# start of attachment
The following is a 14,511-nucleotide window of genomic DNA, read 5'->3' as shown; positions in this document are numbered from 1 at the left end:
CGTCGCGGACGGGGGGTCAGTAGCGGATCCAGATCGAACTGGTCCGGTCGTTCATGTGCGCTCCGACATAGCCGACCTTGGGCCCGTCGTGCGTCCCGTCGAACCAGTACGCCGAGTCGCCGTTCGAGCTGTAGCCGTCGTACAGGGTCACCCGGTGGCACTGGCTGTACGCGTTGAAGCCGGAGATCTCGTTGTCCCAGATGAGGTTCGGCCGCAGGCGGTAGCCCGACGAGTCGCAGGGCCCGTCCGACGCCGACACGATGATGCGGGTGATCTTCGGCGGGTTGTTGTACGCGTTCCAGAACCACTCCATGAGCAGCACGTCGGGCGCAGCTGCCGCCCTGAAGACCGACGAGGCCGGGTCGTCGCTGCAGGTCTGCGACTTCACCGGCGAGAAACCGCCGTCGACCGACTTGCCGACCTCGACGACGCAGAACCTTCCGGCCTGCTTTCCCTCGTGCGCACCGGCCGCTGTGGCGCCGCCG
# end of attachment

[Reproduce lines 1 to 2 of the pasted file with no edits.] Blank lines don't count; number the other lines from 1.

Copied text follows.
The following is a 14,511-nucleotide window of genomic DNA, read 5'->3' as shown; positions in this document are numbered from 1 at the left end:
CGTCGCGGACGGGGGGTCAGTAGCGGATCCAGATCGAACTGGTCCGGTCGTTCATGTGCGCTCCGACATAGCCGACCTTGGGCCCGTCGTGCGTCCCGTCGAACCAGTACGCCGAGTCGCCGTTCGAGCTGTAGCCGTCGTACAGGGTCACCCGGTGGCACTGGCTGTACGCGTTGAAGCCGGAGATCTCGTTGTCCCAGATGAGGTTCGGCCGCAGGCGGTAGCCCGACGAGTCGCAGGGCCCGTCCGACGCCGACACGATGATGCGGGTGATCTTCGGCGGGTTGTTGTACGCGTTCCAGAACCACTCCATGAGCAGCACGTCGGGCGCAGCTGCCGCCCTGAAGACCGACGAGGCCGGGTCGTCGCTGCAGGTCTGCGACTTCACCGGCGAGAAACCGCCGTCGACCGACTTGCCGACCTCGACGACGCAGAACCTTCCGGCCTGCTTTCCCTCGTGCGCACCGGCCGCTGTGGCGCCGCCG